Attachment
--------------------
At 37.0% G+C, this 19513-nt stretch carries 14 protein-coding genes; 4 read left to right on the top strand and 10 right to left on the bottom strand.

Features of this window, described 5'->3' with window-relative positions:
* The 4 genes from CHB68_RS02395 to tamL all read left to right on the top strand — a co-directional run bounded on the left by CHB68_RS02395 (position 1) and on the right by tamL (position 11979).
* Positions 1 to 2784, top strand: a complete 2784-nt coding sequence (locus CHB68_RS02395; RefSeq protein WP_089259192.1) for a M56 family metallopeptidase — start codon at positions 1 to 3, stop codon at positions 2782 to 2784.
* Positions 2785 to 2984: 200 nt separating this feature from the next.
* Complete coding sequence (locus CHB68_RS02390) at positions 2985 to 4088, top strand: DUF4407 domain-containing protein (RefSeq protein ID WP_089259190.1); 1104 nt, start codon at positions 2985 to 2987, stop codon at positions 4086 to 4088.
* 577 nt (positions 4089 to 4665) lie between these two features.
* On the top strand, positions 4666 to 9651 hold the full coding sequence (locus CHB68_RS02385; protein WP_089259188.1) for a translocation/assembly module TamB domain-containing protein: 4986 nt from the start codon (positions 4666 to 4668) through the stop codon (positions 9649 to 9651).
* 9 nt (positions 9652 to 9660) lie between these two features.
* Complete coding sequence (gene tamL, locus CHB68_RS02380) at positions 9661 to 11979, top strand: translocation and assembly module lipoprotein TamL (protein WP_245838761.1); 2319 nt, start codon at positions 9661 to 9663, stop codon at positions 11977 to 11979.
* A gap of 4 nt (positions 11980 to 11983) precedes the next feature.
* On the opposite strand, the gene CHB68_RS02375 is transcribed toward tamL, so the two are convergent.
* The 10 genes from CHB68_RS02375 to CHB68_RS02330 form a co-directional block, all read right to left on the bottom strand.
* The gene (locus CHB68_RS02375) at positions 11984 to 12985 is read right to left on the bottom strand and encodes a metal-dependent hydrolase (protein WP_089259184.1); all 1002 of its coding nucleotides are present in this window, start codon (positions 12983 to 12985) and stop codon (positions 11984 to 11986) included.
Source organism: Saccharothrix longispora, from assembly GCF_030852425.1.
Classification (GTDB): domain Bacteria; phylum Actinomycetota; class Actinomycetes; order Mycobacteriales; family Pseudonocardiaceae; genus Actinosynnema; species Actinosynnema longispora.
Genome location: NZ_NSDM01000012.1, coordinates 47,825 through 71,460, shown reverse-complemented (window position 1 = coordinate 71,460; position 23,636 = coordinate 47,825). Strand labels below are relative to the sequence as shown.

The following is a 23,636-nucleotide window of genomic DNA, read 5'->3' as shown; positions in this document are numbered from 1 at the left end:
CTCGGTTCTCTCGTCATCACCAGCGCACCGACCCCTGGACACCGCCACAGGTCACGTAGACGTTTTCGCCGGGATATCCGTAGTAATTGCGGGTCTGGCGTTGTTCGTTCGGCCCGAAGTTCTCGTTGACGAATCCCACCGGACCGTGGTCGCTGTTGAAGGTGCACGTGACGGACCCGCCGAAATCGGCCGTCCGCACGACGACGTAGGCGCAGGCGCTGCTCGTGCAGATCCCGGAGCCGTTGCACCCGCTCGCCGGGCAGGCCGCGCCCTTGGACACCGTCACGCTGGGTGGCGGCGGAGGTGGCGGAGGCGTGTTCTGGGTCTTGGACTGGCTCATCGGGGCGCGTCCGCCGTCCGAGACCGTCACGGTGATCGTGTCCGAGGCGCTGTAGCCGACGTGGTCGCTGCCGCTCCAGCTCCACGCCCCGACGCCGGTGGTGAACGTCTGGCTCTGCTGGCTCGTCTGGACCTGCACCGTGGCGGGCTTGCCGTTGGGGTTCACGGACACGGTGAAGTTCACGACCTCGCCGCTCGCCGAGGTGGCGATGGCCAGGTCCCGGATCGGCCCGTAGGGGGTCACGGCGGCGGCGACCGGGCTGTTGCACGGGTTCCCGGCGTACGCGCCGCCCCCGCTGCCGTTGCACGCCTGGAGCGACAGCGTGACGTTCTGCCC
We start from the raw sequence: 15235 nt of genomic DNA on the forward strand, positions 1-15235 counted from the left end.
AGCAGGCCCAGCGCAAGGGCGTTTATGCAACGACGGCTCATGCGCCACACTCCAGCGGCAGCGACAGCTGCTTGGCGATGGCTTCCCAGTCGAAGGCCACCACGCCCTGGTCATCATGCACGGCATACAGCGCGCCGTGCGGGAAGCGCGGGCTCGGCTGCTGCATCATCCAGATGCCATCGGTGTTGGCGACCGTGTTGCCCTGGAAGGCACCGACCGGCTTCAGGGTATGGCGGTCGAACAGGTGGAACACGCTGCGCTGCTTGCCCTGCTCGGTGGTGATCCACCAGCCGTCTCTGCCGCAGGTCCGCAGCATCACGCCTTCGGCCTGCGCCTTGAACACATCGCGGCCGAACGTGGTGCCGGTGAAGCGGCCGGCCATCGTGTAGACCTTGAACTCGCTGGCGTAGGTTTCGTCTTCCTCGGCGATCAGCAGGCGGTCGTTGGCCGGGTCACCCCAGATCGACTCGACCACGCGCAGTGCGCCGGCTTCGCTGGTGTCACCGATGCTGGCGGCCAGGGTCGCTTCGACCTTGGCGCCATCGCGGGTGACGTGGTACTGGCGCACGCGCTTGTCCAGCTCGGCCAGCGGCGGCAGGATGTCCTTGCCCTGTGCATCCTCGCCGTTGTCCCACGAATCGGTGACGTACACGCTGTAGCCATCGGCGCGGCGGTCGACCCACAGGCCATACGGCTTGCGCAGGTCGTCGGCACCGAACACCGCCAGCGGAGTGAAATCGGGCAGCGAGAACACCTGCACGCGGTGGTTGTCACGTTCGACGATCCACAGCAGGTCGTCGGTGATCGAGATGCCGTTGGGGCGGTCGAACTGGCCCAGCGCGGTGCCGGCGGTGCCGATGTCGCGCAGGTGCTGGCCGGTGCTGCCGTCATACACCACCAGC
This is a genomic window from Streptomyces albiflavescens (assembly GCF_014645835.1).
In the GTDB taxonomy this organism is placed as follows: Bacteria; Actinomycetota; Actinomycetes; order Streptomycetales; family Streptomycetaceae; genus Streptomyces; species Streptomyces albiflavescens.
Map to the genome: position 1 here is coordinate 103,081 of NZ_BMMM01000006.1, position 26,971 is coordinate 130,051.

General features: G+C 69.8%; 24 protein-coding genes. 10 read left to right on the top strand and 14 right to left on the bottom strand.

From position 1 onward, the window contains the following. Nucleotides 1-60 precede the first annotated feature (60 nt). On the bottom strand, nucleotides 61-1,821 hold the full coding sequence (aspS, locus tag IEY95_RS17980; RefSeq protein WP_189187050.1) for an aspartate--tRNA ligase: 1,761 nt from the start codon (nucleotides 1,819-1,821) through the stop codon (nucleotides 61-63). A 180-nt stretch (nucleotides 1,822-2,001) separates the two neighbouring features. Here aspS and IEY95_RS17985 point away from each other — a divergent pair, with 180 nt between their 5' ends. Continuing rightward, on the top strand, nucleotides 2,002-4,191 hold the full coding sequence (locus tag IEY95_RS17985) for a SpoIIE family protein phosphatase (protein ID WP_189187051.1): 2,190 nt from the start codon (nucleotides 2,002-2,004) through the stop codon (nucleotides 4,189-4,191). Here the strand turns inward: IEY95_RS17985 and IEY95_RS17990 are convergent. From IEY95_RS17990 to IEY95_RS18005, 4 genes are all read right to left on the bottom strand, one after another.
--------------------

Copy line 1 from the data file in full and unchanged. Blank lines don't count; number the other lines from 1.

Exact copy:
At 37.0% G+C, this 19513-nt stretch carries 14 protein-coding genes; 4 read left to right on the top strand and 10 right to left on the bottom strand.